Noticeboard

Please note that people in the 50-64-year old age group will not be vaccinated until November and December, providing there is sufficient vaccine, and no appointments will be offered for this age group until then. This is to ensure that those who are most at risk are vaccinated first.  If you are 50-64 and you are in one of the other groups which is eligible for the flu vaccination, for example you have a health condition which puts you at risk from the flu, you will be invited earlier.

If you receive a letter or text advising you to shield for 12 weeks please adhere to this for your own safety. See list below.

At Very High Risk (Groups) for Shielding 12 weeks

People with a solid organ transplant such as a kidney or liver transplan

People with specific cancers:

People with cancer who are undergoing active chemotherapy or radical radiotherapy for lung cancer

People with cancers of the blood or bone marrow such as leukaemia, lymphoma or myeloma who are at any stage of treatment

People having immunotherapy or other continuing antibody treatments for cancer

People having other targeted cancer treatments which can affect the immune system, such as protein kinase inhibitors or PARP inhibitors

People who have had bone marrow or stem cell transplants in the last 6 months, or who are still taking immunosuppression drugs

People with severe respiratory conditions including all cystic fibrosis, severe asthma and severe COPD. See below. •

People with rare diseases and inborn errors of metabolism that significantly increase the risk of infections (such as SCID, homozygous sickle cell) •

People on immunosuppression therapies sufficient to significantly increase risk of infection •

People who are pregnant with significant congenital heart disease • All patients on the following medications: Azathioprine, Mycophenolate (both types), Cyclosporin, Sirolimus, Tacrolimus.

IF shielding- Stay at home at all times and avoid any face-to-face contact for at least twelve weeks.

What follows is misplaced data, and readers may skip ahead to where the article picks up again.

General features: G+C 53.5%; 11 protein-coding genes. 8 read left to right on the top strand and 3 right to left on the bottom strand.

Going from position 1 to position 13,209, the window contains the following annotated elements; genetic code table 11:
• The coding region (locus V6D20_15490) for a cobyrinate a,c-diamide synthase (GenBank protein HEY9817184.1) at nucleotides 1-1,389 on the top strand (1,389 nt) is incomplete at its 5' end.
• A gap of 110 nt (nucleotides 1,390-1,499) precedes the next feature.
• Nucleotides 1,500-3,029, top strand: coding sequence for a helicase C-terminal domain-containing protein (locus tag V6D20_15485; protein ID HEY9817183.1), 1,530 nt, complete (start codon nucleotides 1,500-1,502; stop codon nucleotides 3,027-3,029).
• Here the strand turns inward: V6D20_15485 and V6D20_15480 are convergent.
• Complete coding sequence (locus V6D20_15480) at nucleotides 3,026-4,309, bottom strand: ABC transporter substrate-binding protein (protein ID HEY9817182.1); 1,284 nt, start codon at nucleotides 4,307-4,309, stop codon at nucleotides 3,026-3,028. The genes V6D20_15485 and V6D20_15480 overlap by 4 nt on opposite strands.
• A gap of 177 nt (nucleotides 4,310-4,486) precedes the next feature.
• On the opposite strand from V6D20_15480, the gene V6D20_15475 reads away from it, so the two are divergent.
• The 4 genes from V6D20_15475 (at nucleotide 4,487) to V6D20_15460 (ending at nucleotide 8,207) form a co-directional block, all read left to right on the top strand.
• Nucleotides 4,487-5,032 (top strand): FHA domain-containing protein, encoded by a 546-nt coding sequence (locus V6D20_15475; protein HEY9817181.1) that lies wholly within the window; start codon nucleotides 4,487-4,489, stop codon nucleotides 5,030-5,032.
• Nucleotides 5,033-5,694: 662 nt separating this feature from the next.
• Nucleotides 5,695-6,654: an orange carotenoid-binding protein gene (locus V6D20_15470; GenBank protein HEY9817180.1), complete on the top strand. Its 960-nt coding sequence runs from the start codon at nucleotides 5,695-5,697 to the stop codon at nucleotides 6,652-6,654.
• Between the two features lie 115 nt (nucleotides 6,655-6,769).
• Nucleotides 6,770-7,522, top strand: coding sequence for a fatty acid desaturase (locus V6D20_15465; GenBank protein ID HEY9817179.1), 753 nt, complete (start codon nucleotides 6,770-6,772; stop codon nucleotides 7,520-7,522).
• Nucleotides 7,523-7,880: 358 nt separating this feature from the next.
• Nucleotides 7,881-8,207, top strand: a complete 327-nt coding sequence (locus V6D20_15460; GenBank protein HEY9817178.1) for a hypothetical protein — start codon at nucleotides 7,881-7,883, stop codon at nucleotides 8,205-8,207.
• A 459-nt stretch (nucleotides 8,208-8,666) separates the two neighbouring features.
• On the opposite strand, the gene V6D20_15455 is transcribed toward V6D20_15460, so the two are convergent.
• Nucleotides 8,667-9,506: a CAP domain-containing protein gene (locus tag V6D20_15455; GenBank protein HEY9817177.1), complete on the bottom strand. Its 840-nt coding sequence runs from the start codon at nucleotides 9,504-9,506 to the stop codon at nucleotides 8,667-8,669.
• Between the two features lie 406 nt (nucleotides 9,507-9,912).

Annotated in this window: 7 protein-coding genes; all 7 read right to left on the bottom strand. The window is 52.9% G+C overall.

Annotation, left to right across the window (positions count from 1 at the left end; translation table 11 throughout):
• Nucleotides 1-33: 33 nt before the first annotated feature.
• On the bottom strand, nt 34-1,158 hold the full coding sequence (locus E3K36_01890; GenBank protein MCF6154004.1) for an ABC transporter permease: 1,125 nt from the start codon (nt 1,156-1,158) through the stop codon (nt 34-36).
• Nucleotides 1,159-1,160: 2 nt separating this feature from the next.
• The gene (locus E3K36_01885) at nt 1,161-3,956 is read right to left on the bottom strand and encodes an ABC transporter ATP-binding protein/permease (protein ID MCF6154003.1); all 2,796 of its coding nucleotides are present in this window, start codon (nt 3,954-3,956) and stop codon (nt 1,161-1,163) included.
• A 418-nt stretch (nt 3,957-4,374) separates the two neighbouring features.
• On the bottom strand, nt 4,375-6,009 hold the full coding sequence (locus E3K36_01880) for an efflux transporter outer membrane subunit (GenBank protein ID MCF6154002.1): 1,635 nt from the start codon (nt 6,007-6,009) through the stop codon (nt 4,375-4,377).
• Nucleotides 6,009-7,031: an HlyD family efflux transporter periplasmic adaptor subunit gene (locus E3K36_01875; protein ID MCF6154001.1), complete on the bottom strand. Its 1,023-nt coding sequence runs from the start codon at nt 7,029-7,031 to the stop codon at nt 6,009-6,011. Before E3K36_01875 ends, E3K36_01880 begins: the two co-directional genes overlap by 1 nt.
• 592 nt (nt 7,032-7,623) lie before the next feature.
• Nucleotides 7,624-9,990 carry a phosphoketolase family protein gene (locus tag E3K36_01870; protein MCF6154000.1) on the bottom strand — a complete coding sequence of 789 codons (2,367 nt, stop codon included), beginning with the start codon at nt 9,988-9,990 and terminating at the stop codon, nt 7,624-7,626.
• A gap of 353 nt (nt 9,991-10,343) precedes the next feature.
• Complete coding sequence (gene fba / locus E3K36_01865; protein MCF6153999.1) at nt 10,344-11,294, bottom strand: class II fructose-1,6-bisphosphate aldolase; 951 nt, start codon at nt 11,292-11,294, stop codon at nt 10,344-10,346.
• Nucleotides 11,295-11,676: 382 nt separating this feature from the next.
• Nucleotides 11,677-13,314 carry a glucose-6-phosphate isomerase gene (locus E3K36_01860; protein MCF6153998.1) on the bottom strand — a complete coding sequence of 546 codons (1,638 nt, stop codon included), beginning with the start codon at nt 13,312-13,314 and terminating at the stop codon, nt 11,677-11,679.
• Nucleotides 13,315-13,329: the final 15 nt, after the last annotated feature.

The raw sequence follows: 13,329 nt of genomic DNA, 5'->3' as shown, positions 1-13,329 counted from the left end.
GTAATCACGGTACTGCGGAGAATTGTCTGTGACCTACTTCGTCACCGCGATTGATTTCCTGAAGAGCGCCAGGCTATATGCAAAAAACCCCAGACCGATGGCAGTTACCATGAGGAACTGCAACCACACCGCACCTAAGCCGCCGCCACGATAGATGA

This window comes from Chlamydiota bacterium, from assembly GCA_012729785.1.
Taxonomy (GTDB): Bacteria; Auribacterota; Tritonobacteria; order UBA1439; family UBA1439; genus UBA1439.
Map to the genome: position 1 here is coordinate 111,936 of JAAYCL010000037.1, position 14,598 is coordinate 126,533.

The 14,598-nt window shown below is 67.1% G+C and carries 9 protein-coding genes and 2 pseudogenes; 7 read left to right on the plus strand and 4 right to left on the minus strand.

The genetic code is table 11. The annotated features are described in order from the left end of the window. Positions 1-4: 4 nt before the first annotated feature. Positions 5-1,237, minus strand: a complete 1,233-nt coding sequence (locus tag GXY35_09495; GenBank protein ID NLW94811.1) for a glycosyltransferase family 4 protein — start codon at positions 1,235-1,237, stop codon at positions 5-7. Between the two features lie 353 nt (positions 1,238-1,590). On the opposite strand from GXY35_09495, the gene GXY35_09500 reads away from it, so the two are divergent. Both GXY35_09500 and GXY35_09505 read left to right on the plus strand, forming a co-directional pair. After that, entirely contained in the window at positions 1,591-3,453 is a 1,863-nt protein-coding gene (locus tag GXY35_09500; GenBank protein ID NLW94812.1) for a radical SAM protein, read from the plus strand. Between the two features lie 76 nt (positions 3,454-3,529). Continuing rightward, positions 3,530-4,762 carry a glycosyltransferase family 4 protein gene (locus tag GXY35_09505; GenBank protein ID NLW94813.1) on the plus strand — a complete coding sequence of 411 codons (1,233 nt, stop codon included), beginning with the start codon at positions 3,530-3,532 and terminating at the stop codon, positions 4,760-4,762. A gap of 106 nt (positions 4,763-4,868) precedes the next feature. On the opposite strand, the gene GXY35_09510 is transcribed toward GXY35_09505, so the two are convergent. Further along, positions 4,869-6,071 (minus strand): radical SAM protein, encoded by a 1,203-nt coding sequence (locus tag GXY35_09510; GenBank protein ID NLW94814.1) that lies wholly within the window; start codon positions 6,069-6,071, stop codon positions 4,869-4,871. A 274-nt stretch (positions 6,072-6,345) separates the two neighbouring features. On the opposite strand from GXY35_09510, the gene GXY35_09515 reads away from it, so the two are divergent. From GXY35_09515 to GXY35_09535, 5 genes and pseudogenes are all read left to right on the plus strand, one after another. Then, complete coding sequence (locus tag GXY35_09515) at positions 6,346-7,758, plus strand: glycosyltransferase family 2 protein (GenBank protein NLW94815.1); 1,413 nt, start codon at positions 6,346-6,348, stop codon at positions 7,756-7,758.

If you’re a patient at our practice you can now use the new NHS App, a simple and secure way to access a range of NHS services on your smartphone or tablet.

You can use the NHS App to check your symptoms and get instant advice, book appointments, order repeat prescriptions, view your GP medical record and more.

If you already use www.patientaccess.com you can continue to use it. You can use the NHS App as well.

For more information go to www.nhs.uk/nhsapp

Summary Care Record

There is a new Central NHS Computer System called the Summary Care Record (SCR). It is an electronic record which contains information about the medicines you take, allergies you suffer from and any bad reactions to medicines you have had.

 

Why do I need a Summary Care Record?

Storing information in one place makes it easier for healthcare staff to treat you in an emergency, or when your GP practice is closed.

This information could make a difference to how a doctor decides to care for you, for example which medicines they choose to prescribe for you.

Who can see it?

Only healthcare staff involved in your care can see your Summary Care Record. 

 

How do I know if I have one?

Over half of the population of England now have a Summary Care Record. You can find out whether Summary Care Records have come to your area by looking at our interactive map or by asking your GP

Do I have to have one?

No, it is not compulsory. If you choose to opt out of the scheme, then you will need to complete a form and bring it along to the surgery. You can use the form at the foot of this page.

More Information

For further information visit the NHS Care records website

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